Being a “real” woman is costly. It takes a lot of time and money to be feminine. There are products to apply to every inch of your body. Fashion trends dictate that you’ll spend on clothes like there’s no tomorrow. Manicures, pedicures, waxes (all over your body), hair coloring, cutting and conditioning are a bitch to keep up and expensive as hell. And that’s not even getting into things like dermabrasion, Botox and plastic surgery. If we did everything we thought we should do to accentuate our femininity, we could easily spend a thousand dollars a month. Easily.
That’s just unfathomable to me. Up until recently, I dressed myself with items from eBay and thrift stores. I was proud of my thriftiness. But my daughters joked about it. When I started to buy some clothes that actually fit and were fashionable, they sighed in relief. I started putting some real bucks into my wardrobe and my hair and I found that I felt better about myself because I was getting compliments. But that high leveled out after a while when I realized that I wasn’t perfect and I never would be.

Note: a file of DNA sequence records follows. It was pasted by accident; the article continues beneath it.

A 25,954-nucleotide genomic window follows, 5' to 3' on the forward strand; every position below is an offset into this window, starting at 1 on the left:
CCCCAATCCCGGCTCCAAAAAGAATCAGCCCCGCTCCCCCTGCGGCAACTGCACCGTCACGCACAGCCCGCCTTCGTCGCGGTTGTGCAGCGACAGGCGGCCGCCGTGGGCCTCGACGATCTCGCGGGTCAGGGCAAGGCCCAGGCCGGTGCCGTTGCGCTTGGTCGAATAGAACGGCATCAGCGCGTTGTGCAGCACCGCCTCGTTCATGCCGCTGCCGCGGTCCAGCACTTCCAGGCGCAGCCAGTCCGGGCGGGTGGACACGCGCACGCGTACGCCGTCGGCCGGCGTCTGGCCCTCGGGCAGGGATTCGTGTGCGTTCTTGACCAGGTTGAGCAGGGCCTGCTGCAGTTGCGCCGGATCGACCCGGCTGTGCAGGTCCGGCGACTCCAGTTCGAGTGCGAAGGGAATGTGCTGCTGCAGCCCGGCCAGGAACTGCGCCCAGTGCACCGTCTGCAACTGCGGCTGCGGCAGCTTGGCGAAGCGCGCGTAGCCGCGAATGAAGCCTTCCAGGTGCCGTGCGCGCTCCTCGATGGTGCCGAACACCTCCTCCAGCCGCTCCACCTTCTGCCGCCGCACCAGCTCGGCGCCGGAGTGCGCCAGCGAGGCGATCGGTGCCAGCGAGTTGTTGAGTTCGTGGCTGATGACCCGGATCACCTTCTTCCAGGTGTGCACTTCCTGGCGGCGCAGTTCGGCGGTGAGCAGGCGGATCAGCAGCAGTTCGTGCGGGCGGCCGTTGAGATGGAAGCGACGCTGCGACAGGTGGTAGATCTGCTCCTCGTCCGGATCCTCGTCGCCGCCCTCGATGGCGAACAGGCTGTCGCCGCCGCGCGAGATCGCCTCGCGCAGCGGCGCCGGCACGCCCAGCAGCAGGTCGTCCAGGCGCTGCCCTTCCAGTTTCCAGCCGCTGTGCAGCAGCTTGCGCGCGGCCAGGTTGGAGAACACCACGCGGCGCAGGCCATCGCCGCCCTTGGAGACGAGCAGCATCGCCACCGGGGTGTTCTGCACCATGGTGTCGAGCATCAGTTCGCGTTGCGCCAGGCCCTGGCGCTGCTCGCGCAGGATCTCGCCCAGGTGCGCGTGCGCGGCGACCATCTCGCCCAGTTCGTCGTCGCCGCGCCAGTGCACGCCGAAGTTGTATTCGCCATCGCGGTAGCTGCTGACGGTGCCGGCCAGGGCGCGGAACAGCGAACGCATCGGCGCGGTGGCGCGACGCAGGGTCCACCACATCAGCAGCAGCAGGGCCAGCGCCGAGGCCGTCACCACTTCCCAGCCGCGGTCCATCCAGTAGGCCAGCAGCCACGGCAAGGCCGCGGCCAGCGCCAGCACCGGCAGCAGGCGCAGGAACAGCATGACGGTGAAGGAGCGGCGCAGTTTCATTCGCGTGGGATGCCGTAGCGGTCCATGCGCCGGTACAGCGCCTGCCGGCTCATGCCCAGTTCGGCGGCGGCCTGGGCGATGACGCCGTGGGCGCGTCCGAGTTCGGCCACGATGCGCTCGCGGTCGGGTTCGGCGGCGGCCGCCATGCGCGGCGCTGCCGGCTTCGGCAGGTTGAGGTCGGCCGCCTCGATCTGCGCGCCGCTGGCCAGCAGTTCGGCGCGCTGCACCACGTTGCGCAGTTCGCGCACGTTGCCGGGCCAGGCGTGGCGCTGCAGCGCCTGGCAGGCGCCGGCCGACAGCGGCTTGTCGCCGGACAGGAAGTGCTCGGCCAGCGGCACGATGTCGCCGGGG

Seeking perfection is a trap. No one has a perfect body, face, skin and hair. And aging is a factor as well: we all age, and in this society, aging is not considered feminine.
How do we escape the trap? The only sure way to escape the trap is to quit playing the game. But that’s not really an answer because there are some things about being feminine that we really enjoy. The main thing we have to do is accept ourselves the way we are. There are unlimited ways to be a woman and we need to appreciate our own uniqueness. We also need to set boundaries that we’re willing to live within. How much money are we willing to spend to maintain our femininity, for instance? What gives us the most satisfaction? What are our priorities?
And then we need to ask ourselves: “If I were all alone in the world, would I still want to do this?”